Our baker’s-dozen-months’ membership ends next week and we’d been wanting to see the new Baja exhibit. Richard is still under orders to stay off that foot, so today Michelle and I drove down to the Monterey Bay Aquarium.

Coming up the sidewalk towards the entrance behind us were two tall teen girls and I turned and asked them if they were going to the Aquarium.

Yes. (Since I wasn’t their parent they didn’t quite roll their eyes.)

I said I had two guest passes and was using one (nodding towards my daughter) and would one of them like to go in for free?

Well YES! But I was a complete stranger making a completely unexpected offer and it flustered them as to what they were supposed to do–suddenly the dad they’d been studiously not walking with joined up with us, along with the rest of the family, and I explained. It didn’t matter which of them came with us, just, if they wanted to they were welcome to. I could only get one in, but I could do that.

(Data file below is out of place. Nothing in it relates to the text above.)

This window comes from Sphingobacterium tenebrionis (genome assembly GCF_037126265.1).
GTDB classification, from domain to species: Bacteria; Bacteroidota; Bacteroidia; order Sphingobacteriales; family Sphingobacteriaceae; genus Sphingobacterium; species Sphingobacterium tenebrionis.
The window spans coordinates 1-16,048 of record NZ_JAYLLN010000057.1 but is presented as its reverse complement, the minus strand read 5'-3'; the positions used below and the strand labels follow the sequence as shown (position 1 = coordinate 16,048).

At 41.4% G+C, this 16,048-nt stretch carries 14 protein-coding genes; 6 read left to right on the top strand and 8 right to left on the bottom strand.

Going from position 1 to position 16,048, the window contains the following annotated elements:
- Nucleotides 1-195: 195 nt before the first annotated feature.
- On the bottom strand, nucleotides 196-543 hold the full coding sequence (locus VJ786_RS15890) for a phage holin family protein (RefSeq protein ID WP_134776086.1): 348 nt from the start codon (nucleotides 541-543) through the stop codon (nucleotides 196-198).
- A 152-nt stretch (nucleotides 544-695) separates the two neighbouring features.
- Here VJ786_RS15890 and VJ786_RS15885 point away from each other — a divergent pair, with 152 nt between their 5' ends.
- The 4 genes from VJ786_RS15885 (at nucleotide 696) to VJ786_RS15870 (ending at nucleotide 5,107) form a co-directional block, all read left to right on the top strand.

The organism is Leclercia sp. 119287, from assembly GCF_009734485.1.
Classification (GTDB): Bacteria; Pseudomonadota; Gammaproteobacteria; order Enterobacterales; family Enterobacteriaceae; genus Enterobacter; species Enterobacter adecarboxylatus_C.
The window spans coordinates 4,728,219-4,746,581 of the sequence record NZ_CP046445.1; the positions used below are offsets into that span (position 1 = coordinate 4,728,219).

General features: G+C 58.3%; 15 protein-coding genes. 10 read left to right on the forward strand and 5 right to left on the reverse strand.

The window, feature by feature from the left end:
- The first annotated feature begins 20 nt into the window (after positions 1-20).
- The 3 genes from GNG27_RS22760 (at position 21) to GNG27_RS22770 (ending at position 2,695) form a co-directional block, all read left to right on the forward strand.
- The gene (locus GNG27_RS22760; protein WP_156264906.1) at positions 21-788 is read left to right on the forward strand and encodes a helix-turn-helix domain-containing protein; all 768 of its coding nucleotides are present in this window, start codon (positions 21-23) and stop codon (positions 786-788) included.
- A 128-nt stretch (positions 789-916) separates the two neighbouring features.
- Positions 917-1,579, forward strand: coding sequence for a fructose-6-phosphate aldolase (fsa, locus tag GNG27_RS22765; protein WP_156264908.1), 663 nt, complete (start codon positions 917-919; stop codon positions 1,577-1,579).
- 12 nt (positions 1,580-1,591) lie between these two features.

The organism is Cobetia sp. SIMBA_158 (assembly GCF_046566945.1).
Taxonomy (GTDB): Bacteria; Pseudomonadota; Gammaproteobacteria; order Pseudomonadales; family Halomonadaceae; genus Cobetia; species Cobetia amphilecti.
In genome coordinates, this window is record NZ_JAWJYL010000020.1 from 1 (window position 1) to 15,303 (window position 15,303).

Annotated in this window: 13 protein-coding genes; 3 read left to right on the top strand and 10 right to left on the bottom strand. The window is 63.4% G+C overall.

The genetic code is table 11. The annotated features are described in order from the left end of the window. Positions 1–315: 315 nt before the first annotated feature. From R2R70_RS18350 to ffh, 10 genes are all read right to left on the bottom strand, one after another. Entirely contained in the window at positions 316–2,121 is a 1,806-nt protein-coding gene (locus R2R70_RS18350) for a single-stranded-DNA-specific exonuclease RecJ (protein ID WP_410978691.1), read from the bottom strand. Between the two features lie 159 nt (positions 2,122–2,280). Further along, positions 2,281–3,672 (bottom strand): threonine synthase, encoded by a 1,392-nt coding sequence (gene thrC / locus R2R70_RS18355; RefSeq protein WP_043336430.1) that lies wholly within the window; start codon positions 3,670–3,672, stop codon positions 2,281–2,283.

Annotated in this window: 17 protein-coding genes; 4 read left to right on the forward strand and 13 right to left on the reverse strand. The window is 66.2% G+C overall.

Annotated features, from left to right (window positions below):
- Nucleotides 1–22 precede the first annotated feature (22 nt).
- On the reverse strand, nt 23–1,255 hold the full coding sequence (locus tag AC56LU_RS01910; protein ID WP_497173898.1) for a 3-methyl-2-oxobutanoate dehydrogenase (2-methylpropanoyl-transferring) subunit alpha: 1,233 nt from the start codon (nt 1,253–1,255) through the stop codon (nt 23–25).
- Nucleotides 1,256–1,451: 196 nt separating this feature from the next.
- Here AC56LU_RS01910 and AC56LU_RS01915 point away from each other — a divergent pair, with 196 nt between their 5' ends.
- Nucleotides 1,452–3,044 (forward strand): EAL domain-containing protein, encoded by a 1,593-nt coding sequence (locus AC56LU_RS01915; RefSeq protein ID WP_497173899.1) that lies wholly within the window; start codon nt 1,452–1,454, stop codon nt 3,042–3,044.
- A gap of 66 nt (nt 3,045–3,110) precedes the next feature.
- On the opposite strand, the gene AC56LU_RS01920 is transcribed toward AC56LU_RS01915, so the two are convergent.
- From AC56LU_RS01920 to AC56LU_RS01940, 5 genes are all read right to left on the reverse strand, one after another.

Members go in this door, people paying, that one, so that was a bit awkward, but I know how expensive those tickets are and there was just no good reason not to put mine to use.

We got a very nice thank you and then she went on to join up with her family just a bit ahead.

Peach sorbet
Monday August 22nd 2016, 11:12 pm
Filed under: Family,Food,Recipes

“Oh, you do it fancy,” said Michelle as I got out the wire basket to lower the peaches into the boiling water with; “I just use a ladle” at her house.

One one thousand two one thousand…  Sixty seconds, lift, and quick into the icewater.

And then the peels just kind of melted off. I squeezed one lemon from the tree, she added just a touch of sugar–not much–a taste test all around, just a spoonful more from the sugar container and then we food processored the heck out of those four or five pounds of perfect peaches.

Plug in and wait.

Direct side-by-side comparison between the plain pureed mixture and what came out of there and all I can say is it was magic. That electric ice cream maker is suddenly going to get used a whole lot more.

I get buy with a little help from my friends
Sunday August 21st 2016, 11:24 pm
Filed under: Family,Food,Friends